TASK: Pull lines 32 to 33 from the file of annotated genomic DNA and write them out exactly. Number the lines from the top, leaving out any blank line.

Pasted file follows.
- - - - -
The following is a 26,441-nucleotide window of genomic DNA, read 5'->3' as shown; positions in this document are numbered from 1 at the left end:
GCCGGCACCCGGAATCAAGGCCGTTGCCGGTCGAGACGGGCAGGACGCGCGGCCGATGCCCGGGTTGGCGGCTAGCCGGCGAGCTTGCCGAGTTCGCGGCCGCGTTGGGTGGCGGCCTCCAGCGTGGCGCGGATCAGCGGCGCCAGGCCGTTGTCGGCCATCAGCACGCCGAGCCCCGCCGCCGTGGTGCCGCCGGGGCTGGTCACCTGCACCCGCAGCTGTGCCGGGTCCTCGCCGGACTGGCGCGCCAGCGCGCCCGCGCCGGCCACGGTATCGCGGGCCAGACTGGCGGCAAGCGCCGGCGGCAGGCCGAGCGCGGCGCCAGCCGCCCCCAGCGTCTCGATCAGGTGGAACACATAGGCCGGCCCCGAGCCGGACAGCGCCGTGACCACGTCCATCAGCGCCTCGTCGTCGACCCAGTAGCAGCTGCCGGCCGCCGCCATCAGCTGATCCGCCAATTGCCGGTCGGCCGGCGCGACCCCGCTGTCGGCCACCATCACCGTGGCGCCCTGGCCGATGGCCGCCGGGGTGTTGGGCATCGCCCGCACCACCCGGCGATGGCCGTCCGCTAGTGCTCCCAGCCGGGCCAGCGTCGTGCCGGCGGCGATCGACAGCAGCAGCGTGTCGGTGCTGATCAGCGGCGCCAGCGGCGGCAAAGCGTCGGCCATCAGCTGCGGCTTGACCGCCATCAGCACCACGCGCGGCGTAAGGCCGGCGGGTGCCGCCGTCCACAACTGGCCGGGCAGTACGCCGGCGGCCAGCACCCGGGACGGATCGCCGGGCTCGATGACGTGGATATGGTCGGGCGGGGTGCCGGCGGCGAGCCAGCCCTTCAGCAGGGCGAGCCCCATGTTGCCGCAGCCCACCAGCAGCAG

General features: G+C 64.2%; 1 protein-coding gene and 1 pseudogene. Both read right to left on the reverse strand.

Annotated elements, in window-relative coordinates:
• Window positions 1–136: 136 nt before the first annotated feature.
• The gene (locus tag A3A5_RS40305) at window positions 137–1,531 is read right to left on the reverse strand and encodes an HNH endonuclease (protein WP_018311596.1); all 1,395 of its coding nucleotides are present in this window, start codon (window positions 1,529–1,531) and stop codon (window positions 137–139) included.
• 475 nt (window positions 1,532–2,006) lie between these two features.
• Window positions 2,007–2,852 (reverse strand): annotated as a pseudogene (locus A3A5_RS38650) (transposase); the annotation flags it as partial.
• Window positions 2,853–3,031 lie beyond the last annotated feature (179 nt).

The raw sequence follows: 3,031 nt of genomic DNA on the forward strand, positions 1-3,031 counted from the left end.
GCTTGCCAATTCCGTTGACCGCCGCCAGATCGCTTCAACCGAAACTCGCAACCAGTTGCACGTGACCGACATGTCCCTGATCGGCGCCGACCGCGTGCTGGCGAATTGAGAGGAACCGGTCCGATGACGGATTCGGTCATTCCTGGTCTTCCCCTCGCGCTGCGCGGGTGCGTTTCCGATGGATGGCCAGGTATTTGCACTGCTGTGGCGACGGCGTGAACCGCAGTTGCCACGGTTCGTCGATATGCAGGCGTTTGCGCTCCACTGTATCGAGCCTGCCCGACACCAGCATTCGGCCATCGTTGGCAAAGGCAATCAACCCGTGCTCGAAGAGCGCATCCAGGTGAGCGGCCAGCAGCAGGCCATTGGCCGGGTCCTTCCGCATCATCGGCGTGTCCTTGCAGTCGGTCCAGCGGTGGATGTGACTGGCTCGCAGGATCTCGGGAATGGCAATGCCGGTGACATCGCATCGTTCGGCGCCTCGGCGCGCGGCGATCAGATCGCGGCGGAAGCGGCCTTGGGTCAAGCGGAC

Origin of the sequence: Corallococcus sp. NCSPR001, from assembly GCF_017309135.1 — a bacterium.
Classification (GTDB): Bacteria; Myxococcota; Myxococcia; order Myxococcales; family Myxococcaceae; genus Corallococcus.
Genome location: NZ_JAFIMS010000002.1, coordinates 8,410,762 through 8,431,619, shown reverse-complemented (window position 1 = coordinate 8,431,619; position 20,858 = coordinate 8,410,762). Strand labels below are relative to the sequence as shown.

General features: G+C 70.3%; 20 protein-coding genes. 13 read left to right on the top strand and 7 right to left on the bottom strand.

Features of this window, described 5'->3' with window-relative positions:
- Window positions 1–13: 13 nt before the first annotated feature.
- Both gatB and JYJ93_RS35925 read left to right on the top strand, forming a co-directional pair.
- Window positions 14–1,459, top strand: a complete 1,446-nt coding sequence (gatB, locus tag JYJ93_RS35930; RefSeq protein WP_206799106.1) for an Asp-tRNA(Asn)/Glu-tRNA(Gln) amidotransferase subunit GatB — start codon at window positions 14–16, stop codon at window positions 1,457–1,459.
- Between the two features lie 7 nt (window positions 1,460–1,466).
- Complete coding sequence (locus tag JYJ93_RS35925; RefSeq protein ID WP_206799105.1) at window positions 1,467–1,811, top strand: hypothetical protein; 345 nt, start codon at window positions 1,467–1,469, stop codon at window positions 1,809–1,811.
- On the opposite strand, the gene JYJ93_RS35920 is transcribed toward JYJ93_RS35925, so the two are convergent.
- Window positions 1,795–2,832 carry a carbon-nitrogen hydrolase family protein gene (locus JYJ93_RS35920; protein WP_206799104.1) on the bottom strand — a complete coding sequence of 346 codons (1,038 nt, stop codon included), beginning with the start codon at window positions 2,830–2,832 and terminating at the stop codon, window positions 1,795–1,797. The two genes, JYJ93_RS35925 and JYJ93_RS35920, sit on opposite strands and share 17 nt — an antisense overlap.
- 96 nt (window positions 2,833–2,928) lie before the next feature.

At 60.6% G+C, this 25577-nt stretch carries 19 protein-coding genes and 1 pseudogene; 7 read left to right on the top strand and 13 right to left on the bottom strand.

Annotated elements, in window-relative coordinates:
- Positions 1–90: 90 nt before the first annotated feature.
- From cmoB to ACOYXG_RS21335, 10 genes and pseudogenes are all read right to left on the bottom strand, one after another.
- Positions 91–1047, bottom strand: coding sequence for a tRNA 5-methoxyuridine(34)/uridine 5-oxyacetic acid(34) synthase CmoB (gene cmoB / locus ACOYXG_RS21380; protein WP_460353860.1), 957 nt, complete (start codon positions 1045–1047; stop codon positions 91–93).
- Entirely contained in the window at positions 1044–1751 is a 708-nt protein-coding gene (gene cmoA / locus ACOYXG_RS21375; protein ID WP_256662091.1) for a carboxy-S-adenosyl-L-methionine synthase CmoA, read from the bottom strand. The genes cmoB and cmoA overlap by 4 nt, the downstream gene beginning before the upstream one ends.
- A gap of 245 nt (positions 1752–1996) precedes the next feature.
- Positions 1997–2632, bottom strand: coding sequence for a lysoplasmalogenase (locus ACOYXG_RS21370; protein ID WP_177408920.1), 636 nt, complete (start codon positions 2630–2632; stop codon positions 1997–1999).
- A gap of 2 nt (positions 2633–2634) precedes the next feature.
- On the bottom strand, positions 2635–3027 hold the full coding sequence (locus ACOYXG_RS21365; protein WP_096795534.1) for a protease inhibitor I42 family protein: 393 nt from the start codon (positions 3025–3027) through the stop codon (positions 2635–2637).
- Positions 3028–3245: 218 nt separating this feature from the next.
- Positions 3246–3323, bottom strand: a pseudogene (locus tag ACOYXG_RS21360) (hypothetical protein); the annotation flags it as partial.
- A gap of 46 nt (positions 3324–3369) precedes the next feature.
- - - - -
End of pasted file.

- Positions 1997–2632, bottom strand: coding sequence for a lysoplasmalogenase (locus ACOYXG_RS21370; protein ID WP_177408920.1), 636 nt, complete (start codon positions 2630–2632; stop codon positions 1997–1999).
- A gap of 2 nt (positions 2633–2634) precedes the next feature.